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Napolitano Expresses Concern About Key Part of Ariz. Immigration Law: 'Will Make DHS’ Work More Challenging'

3:13 PM, Jun 25, 2012 • By DANIEL HALPER
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Department of Homeland Security secretary Janet Napolitano celebrated the Supreme Court's Arizona decision in a statement. But Napolitano expressed concern in a statement that a key component of the law, which allows law enforcement officials to check the immigration status of folks who are stopped, saying that it "will make DHS' work more challenging."

Secretary of the Department of Homeland Security Janet Napolitano

Secretary of the Department of Homeland Security Janet Napolitano

"I am pleased that the U.S. Supreme Court confirmed that state laws cannot dictate the federal government’s immigration enforcement policies or priorities," Napolitano said in a statement. "DHS remains focused on enhancing public safety and the integrity of our border by prioritizing enforcement resources on those who are in the country unlawfully and committing crimes, those who have repeatedly violated our immigration laws, and those who recently crossed our borders illegally."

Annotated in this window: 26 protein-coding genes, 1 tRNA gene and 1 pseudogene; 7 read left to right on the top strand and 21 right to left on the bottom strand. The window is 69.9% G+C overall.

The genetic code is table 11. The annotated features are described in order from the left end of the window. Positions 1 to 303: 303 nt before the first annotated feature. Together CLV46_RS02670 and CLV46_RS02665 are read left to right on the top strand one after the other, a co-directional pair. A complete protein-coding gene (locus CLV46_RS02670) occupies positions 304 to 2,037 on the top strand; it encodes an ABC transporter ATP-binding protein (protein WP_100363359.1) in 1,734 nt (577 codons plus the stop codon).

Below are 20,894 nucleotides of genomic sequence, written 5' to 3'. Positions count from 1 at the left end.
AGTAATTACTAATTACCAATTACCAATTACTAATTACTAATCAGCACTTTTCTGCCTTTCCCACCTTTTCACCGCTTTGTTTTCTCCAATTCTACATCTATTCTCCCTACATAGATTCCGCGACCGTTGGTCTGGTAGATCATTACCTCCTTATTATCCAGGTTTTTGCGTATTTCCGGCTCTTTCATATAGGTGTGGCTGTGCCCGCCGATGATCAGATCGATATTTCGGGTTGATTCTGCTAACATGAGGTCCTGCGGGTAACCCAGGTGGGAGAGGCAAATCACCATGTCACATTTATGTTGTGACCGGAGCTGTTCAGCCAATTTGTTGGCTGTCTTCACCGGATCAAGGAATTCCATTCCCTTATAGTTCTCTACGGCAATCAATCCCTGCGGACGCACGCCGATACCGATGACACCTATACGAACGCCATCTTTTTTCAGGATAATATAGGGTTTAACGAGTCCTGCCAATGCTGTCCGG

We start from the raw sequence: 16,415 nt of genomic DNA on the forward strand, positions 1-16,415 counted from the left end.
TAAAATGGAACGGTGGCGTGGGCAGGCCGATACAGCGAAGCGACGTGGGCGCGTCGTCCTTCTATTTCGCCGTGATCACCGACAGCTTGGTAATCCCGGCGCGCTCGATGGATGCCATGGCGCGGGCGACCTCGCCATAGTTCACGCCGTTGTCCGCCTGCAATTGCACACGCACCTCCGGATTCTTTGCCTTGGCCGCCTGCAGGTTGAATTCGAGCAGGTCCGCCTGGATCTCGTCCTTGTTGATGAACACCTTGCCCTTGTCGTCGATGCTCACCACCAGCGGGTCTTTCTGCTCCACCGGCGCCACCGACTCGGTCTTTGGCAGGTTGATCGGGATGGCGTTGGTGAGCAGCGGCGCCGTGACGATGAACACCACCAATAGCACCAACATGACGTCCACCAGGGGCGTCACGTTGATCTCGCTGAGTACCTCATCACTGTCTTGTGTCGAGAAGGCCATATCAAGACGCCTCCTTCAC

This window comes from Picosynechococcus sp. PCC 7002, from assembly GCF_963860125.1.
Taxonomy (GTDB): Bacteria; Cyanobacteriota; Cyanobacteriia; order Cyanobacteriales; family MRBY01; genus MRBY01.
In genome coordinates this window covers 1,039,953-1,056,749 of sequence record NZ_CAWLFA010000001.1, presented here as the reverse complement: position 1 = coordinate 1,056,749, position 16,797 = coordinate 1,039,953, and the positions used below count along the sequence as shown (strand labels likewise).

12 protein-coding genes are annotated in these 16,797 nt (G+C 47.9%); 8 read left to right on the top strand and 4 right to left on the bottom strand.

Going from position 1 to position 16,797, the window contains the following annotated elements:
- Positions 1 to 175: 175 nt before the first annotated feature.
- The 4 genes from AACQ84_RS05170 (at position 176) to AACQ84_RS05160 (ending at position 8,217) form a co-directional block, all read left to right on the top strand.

Napolitano continued: "The Court’s decision not to strike down Section Two at this time will make DHS’ work more challenging. Accordingly, DHS will implement operational enhancements to its programs in Arizona to ensure that the agency can remain focused on its priorities."

Section Two is the part of the Arizona immigration law that was upheld today by the Supreme Court and which allows law enforcement officials to check the immigration status of those who are already stopped or in custody.

The DHS secretary also maintained that, "Over the past three and half years, this Administration has dedicated unprecedented resources to secure the border and to enforcing our nation’s immigration laws in a firm and reasonable fashion. We continue to urge Congress to pass comprehensive reform because nothing short of a comprehensive solution will resolve the current patchwork of immigration laws. Finally, it is important to note that today’s Supreme Court decision will not impact the memorandum I issued on June 15th related to prosecutorial discretion eligibility for productive members of society who were brought to the United States as children."

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